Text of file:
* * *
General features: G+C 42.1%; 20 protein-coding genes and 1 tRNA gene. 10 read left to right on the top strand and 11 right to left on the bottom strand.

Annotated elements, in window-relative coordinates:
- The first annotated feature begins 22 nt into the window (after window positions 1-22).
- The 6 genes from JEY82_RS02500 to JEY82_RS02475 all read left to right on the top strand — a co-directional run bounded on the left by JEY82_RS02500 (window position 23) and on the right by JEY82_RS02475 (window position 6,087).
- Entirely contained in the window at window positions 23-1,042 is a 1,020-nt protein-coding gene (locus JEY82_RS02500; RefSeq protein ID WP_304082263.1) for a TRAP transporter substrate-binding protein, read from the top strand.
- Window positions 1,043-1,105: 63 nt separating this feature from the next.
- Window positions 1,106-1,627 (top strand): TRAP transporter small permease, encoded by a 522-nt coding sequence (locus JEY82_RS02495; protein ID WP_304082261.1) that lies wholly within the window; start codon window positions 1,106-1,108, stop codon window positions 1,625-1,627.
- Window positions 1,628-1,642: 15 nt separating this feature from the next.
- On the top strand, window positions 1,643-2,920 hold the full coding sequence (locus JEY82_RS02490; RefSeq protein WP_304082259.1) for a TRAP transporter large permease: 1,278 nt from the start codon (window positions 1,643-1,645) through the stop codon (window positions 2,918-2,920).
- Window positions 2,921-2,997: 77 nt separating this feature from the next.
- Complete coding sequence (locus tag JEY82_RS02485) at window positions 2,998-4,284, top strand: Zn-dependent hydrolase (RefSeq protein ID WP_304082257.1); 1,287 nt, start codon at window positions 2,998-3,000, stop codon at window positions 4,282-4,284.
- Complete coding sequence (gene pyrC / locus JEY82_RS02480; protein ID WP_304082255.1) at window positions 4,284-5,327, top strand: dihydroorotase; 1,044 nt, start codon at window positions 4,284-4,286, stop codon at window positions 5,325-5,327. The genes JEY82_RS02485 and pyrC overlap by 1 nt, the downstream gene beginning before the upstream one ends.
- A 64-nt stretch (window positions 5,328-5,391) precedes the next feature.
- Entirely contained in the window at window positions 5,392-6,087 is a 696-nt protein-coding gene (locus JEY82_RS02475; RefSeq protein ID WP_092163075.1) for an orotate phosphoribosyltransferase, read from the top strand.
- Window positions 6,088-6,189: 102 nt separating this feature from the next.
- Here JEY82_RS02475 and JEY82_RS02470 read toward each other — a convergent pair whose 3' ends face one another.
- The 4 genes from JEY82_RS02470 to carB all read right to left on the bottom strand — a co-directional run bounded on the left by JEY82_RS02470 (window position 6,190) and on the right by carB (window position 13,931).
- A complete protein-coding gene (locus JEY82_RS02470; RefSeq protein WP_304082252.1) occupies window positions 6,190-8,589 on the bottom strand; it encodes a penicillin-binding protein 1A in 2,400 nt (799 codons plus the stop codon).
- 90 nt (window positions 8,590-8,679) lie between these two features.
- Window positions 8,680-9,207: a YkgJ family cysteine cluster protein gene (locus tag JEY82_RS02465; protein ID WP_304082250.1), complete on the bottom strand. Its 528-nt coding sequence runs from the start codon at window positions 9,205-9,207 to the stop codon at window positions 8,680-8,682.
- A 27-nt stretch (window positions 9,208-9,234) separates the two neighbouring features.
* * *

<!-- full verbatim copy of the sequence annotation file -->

General features: G+C 42.1%; 20 protein-coding genes and 1 tRNA gene. 10 read left to right on the top strand and 11 right to left on the bottom strand.

Annotated elements, in window-relative coordinates:
- The first annotated feature begins 22 nt into the window (after window positions 1-22).
- The 6 genes from JEY82_RS02500 to JEY82_RS02475 all read left to right on the top strand — a co-directional run bounded on the left by JEY82_RS02500 (window position 23) and on the right by JEY82_RS02475 (window position 6,087).
- Entirely contained in the window at window positions 23-1,042 is a 1,020-nt protein-coding gene (locus JEY82_RS02500; RefSeq protein ID WP_304082263.1) for a TRAP transporter substrate-binding protein, read from the top strand.
- Window positions 1,043-1,105: 63 nt separating this feature from the next.
- Window positions 1,106-1,627 (top strand): TRAP transporter small permease, encoded by a 522-nt coding sequence (locus JEY82_RS02495; protein ID WP_304082261.1) that lies wholly within the window; start codon window positions 1,106-1,108, stop codon window positions 1,625-1,627.
- Window positions 1,628-1,642: 15 nt separating this feature from the next.
- On the top strand, window positions 1,643-2,920 hold the full coding sequence (locus JEY82_RS02490; RefSeq protein WP_304082259.1) for a TRAP transporter large permease: 1,278 nt from the start codon (window positions 1,643-1,645) through the stop codon (window positions 2,918-2,920).
- Window positions 2,921-2,997: 77 nt separating this feature from the next.
- Complete coding sequence (locus tag JEY82_RS02485) at window positions 2,998-4,284, top strand: Zn-dependent hydrolase (RefSeq protein ID WP_304082257.1); 1,287 nt, start codon at window positions 2,998-3,000, stop codon at window positions 4,282-4,284.
- Complete coding sequence (gene pyrC / locus JEY82_RS02480; protein ID WP_304082255.1) at window positions 4,284-5,327, top strand: dihydroorotase; 1,044 nt, start codon at window positions 4,284-4,286, stop codon at window positions 5,325-5,327. The genes JEY82_RS02485 and pyrC overlap by 1 nt, the downstream gene beginning before the upstream one ends.
- A 64-nt stretch (window positions 5,328-5,391) precedes the next feature.
- Entirely contained in the window at window positions 5,392-6,087 is a 696-nt protein-coding gene (locus JEY82_RS02475; RefSeq protein ID WP_092163075.1) for an orotate phosphoribosyltransferase, read from the top strand.
- Window positions 6,088-6,189: 102 nt separating this feature from the next.
- Here JEY82_RS02475 and JEY82_RS02470 read toward each other — a convergent pair whose 3' ends face one another.
- The 4 genes from JEY82_RS02470 to carB all read right to left on the bottom strand — a co-directional run bounded on the left by JEY82_RS02470 (window position 6,190) and on the right by carB (window position 13,931).
- A complete protein-coding gene (locus JEY82_RS02470; RefSeq protein WP_304082252.1) occupies window positions 6,190-8,589 on the bottom strand; it encodes a penicillin-binding protein 1A in 2,400 nt (799 codons plus the stop codon).
- 90 nt (window positions 8,590-8,679) lie between these two features.
- Window positions 8,680-9,207: a YkgJ family cysteine cluster protein gene (locus tag JEY82_RS02465; protein ID WP_304082250.1), complete on the bottom strand. Its 528-nt coding sequence runs from the start codon at window positions 9,205-9,207 to the stop codon at window positions 8,680-8,682.
- A 27-nt stretch (window positions 9,208-9,234) separates the two neighbouring features.